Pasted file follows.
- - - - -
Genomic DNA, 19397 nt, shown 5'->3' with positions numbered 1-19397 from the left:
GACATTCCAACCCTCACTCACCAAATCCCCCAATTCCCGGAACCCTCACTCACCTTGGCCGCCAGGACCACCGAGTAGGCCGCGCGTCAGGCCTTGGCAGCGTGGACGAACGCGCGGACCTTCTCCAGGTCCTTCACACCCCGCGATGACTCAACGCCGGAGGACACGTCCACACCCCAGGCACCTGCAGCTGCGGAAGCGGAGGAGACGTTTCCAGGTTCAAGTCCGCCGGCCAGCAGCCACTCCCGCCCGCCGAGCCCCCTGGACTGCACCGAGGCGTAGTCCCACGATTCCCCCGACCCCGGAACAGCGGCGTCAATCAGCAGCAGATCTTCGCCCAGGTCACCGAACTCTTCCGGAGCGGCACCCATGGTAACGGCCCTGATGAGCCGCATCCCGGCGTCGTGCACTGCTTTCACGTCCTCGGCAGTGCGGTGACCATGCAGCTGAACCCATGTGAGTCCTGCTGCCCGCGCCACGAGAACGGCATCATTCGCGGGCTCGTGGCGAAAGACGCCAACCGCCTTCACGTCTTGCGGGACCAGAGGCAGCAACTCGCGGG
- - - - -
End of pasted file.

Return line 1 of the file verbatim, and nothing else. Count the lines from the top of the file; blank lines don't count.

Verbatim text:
Genomic DNA, 19397 nt, shown 5'->3' with positions numbered 1-19397 from the left: